The humble sparrow has been declining rather catastrophically in recent years; and this is probably due to the usual reasons of how we humans live our lives.
For the house sparrow, perhaps the bird most closely tied to our urban living, this does make them especially vulnerable to changes. Increasingly our homes are tidy and even almost hermetically sealed with few nooks and crannies for roosting or nesting birds.
In the wider countryside harvests that once boosted sparrow numbers to the point where early twentieth-century farmers employed ‘sparrow catchers’ to reduce seed predation, have now changed. Towns and cities formerly powered by horse-power with seed and hay spilling out everywhere are now choked by motorcars. So the list goes on.
Anyway, apart from places to nest what do sparrows require? One key part of their habitat is dense shrubbery in which they can congregate noisily, and indeed, if you walk past a dense bush or stretch of hedgerow you may hear the combined chirpings of a hundred or so excited house sparrows.
Remove the shrubbery, as happened in Sheffield’s Meersbrook Park the other year, and you lose many of the sparrows too. These bits of habitat are generally off the radar for most ecological surveys and yet are so important for one of our declining bird species.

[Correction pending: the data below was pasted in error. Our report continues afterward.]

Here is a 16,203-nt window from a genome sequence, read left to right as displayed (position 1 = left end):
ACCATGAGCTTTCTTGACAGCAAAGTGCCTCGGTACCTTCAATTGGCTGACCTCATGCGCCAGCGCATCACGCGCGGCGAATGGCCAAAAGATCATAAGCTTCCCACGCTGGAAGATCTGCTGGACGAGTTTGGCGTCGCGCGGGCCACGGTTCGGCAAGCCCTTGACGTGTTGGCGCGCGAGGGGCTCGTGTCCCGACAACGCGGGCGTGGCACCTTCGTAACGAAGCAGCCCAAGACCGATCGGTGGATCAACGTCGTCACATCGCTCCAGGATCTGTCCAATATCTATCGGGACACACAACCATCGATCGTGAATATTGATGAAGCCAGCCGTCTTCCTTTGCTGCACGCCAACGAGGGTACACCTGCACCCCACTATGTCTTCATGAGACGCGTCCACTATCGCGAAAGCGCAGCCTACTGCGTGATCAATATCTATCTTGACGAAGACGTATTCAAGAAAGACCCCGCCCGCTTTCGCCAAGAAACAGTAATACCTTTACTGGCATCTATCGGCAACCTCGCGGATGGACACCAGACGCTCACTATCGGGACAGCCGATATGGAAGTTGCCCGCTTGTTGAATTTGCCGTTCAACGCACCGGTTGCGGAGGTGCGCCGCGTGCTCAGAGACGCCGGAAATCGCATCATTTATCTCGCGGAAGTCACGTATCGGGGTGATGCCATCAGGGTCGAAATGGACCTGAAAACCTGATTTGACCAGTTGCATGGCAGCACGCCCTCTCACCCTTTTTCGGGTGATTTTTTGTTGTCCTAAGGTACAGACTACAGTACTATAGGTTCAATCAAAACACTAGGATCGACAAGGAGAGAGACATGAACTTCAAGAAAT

The other thing sparrows need is a good, regular supply of suitable food, preferably mixed seeds. My brother–in–law, Peter Steward has created what I describe as a ‘house sparrow heaven’ with a large feeder with multiple seed-dispensers protected by wire-mesh netting.
This keeps woodpigeons and grey squirrels out but allows smaller birds in; the house sparrows love it! Goldfinches and starlings also seem to feed enthusiastically in this fast-food outlet for the smaller birds.
Peter has also added a three-hole sparrow nest-box and so have I. However, the problem with this appears to be that the sparrows ignore it and the blue tits move in; which is nice but not what was planned. It does seem the once-common house sparrow may have turned a corner and populations stable and maybe increasing.
Professor Ian D. Rotherham, of Sheffield Hallam University, researcher, writer and
broadcaster on wildlife and environmental issues